Tea made kung-fu style will be quite concentrated, with an intensity of aroma and flavor otherwise unobtainable.  Sip it like a liqueur.  The aftertaste of a fine oolong may linger up to half an hour afterwards.

Making sure the water is boiling, pot after pot may be made in this way, always allowing a slightly longer steeping time for each.  A fine oolong should make three to six pots before the flavor begins to wane appreciably, and each steeping brings out subtly altered nuances to enjoy.  Each time you will be amazed how mellow, rich, and powerfully aromatic and flavorful a tea can taste.

The tea towel is used throughout to wipe up any drops that go astray.  Any undrunk tea is poured into the drainer before a fresh infusion is made and at the end of the session.  At that point the leaf is dislodged from the pot with the curved bamboo stick and the cups are rinsed.  Rinse but never wash the pot.  The porous earthenware absorbs flavor each time it’s used.  Tea can actually be made in old, frequently used pots just by adding boiling water.  For this reason, a pot should be dedicated to use with a single kind of tea.  If you make jasmine or Pu-Er teas kung-fu style, do not use your oolong pot!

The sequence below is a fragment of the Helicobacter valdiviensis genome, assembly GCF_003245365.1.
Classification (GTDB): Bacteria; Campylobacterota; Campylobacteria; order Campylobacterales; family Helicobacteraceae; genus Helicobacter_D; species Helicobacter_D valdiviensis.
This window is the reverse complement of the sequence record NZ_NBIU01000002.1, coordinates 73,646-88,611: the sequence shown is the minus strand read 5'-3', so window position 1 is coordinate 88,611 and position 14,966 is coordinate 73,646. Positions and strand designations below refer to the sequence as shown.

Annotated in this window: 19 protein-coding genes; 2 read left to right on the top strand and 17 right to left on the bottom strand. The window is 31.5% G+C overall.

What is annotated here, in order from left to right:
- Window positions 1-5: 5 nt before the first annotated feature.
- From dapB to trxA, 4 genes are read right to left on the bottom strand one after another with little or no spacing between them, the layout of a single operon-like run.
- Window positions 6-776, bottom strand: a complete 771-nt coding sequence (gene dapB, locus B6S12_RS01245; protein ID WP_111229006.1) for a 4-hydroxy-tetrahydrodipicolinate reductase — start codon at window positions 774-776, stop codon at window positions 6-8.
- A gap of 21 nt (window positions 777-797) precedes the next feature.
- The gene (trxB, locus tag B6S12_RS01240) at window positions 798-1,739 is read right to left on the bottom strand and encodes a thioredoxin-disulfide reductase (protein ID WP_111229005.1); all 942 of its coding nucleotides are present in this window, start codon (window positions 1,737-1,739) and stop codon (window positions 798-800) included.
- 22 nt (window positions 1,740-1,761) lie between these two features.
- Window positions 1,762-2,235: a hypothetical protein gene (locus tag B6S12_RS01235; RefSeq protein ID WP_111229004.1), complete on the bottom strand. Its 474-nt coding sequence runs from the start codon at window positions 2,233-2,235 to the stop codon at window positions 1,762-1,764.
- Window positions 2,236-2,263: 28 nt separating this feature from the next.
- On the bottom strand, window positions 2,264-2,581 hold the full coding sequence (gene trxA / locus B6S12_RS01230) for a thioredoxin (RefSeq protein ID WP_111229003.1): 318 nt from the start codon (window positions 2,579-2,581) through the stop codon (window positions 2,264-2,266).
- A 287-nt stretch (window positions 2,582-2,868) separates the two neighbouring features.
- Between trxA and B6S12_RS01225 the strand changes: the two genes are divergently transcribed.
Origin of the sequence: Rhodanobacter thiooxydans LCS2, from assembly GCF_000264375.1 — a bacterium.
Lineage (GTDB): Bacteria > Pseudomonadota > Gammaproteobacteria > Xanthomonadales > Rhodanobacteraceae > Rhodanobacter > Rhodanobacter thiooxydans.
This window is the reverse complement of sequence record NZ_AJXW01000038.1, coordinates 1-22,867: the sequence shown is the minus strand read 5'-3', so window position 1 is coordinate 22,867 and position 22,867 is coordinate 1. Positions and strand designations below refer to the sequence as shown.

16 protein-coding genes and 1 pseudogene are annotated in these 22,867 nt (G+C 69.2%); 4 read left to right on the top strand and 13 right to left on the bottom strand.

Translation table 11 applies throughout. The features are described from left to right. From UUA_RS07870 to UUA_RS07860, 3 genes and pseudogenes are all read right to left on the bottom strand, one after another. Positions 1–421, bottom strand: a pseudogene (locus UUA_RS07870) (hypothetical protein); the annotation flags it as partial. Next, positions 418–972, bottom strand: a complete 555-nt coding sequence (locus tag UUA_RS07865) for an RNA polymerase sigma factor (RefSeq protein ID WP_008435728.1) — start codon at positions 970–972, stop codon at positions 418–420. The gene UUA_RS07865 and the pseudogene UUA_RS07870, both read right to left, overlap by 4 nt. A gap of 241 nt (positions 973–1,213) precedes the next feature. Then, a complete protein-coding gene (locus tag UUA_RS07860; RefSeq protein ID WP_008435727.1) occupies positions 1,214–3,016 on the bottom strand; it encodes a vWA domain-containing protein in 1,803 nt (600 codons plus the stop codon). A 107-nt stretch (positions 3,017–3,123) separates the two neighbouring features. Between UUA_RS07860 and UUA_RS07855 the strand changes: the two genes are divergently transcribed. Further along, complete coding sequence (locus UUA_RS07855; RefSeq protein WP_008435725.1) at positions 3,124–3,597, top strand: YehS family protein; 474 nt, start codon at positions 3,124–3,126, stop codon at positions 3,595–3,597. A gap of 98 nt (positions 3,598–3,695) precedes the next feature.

A new earthenware pot must be broken in before it is used.  If intended for oolong, for instance, it should be boiled in a saucepan with oolong tea leaves, and allowed to soak in it 5 to 6 hours to remove the odor of clay.

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